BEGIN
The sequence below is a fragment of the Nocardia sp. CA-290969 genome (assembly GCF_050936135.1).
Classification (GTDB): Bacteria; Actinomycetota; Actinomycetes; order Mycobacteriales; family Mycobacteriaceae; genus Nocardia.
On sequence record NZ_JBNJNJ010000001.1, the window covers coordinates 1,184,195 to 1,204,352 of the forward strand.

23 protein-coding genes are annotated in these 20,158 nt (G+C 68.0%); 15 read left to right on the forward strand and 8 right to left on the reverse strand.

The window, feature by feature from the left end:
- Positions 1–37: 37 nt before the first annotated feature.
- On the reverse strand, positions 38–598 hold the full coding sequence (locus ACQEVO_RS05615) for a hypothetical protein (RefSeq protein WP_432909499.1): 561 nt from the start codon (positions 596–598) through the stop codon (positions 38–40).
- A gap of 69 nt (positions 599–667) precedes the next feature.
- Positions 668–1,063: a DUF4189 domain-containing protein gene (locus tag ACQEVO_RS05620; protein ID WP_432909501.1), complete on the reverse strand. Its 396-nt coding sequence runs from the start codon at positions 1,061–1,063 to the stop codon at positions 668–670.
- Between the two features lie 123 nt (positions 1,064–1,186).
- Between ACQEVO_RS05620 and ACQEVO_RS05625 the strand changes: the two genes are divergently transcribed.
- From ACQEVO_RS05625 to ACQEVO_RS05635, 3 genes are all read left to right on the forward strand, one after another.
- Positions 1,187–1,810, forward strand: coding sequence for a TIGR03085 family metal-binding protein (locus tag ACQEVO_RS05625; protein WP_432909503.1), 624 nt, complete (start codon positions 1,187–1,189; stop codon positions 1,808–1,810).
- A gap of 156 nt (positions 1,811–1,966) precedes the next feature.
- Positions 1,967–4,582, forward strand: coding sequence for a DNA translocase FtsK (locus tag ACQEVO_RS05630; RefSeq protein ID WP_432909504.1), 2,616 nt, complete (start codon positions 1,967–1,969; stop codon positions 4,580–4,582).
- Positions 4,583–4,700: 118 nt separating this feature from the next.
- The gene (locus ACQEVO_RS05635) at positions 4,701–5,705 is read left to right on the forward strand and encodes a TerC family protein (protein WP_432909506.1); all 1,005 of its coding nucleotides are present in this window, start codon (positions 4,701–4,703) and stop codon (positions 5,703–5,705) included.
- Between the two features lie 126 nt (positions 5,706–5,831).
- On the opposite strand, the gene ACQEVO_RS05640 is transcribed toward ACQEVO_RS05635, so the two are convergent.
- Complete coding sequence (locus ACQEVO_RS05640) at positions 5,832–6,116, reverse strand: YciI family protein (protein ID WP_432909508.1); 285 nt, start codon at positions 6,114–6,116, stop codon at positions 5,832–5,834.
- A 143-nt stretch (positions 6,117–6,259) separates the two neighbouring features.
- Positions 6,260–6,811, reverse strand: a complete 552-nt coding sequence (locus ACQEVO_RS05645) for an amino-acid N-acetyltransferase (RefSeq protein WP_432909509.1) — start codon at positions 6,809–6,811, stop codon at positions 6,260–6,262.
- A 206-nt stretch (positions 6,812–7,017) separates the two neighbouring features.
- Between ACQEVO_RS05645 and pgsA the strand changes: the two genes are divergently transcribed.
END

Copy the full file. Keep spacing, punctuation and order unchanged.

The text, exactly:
The sequence below is a fragment of the Nocardia sp. CA-290969 genome (assembly GCF_050936135.1).
Classification (GTDB): Bacteria; Actinomycetota; Actinomycetes; order Mycobacteriales; family Mycobacteriaceae; genus Nocardia.
On sequence record NZ_JBNJNJ010000001.1, the window covers coordinates 1,184,195 to 1,204,352 of the forward strand.

23 protein-coding genes are annotated in these 20,158 nt (G+C 68.0%); 15 read left to right on the forward strand and 8 right to left on the reverse strand.

The window, feature by feature from the left end:
- Positions 1–37: 37 nt before the first annotated feature.
- On the reverse strand, positions 38–598 hold the full coding sequence (locus ACQEVO_RS05615) for a hypothetical protein (RefSeq protein WP_432909499.1): 561 nt from the start codon (positions 596–598) through the stop codon (positions 38–40).
- A gap of 69 nt (positions 599–667) precedes the next feature.
- Positions 668–1,063: a DUF4189 domain-containing protein gene (locus tag ACQEVO_RS05620; protein ID WP_432909501.1), complete on the reverse strand. Its 396-nt coding sequence runs from the start codon at positions 1,061–1,063 to the stop codon at positions 668–670.
- Between the two features lie 123 nt (positions 1,064–1,186).
- Between ACQEVO_RS05620 and ACQEVO_RS05625 the strand changes: the two genes are divergently transcribed.
- From ACQEVO_RS05625 to ACQEVO_RS05635, 3 genes are all read left to right on the forward strand, one after another.
- Positions 1,187–1,810, forward strand: coding sequence for a TIGR03085 family metal-binding protein (locus tag ACQEVO_RS05625; protein WP_432909503.1), 624 nt, complete (start codon positions 1,187–1,189; stop codon positions 1,808–1,810).
- A gap of 156 nt (positions 1,811–1,966) precedes the next feature.
- Positions 1,967–4,582, forward strand: coding sequence for a DNA translocase FtsK (locus tag ACQEVO_RS05630; RefSeq protein ID WP_432909504.1), 2,616 nt, complete (start codon positions 1,967–1,969; stop codon positions 4,580–4,582).
- Positions 4,583–4,700: 118 nt separating this feature from the next.
- The gene (locus ACQEVO_RS05635) at positions 4,701–5,705 is read left to right on the forward strand and encodes a TerC family protein (protein WP_432909506.1); all 1,005 of its coding nucleotides are present in this window, start codon (positions 4,701–4,703) and stop codon (positions 5,703–5,705) included.
- Between the two features lie 126 nt (positions 5,706–5,831).
- On the opposite strand, the gene ACQEVO_RS05640 is transcribed toward ACQEVO_RS05635, so the two are convergent.
- Complete coding sequence (locus ACQEVO_RS05640) at positions 5,832–6,116, reverse strand: YciI family protein (protein ID WP_432909508.1); 285 nt, start codon at positions 6,114–6,116, stop codon at positions 5,832–5,834.
- A 143-nt stretch (positions 6,117–6,259) separates the two neighbouring features.
- Positions 6,260–6,811, reverse strand: a complete 552-nt coding sequence (locus ACQEVO_RS05645) for an amino-acid N-acetyltransferase (RefSeq protein WP_432909509.1) — start codon at positions 6,809–6,811, stop codon at positions 6,260–6,262.
- A 206-nt stretch (positions 6,812–7,017) separates the two neighbouring features.
- Between ACQEVO_RS05645 and pgsA the strand changes: the two genes are divergently transcribed.